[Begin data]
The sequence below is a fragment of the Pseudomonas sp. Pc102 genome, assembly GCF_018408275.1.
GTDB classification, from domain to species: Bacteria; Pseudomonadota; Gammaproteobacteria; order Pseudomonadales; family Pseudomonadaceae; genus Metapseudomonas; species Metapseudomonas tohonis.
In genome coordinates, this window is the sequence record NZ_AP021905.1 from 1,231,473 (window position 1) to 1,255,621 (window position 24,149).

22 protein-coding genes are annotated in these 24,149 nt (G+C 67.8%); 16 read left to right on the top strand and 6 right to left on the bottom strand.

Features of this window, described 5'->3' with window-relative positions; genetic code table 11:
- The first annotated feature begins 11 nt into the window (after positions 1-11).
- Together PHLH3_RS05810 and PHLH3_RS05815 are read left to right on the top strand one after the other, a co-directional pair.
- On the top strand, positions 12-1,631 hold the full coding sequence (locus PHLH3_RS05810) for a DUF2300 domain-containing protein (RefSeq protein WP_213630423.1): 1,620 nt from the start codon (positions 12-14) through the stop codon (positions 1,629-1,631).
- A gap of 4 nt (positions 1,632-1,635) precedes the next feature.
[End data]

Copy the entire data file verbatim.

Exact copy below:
The sequence below is a fragment of the Pseudomonas sp. Pc102 genome, assembly GCF_018408275.1.
GTDB classification, from domain to species: Bacteria; Pseudomonadota; Gammaproteobacteria; order Pseudomonadales; family Pseudomonadaceae; genus Metapseudomonas; species Metapseudomonas tohonis.
In genome coordinates, this window is the sequence record NZ_AP021905.1 from 1,231,473 (window position 1) to 1,255,621 (window position 24,149).

22 protein-coding genes are annotated in these 24,149 nt (G+C 67.8%); 16 read left to right on the top strand and 6 right to left on the bottom strand.

Features of this window, described 5'->3' with window-relative positions; genetic code table 11:
- The first annotated feature begins 11 nt into the window (after positions 1-11).
- Together PHLH3_RS05810 and PHLH3_RS05815 are read left to right on the top strand one after the other, a co-directional pair.
- On the top strand, positions 12-1,631 hold the full coding sequence (locus PHLH3_RS05810) for a DUF2300 domain-containing protein (RefSeq protein WP_213630423.1): 1,620 nt from the start codon (positions 12-14) through the stop codon (positions 1,629-1,631).
- A gap of 4 nt (positions 1,632-1,635) precedes the next feature.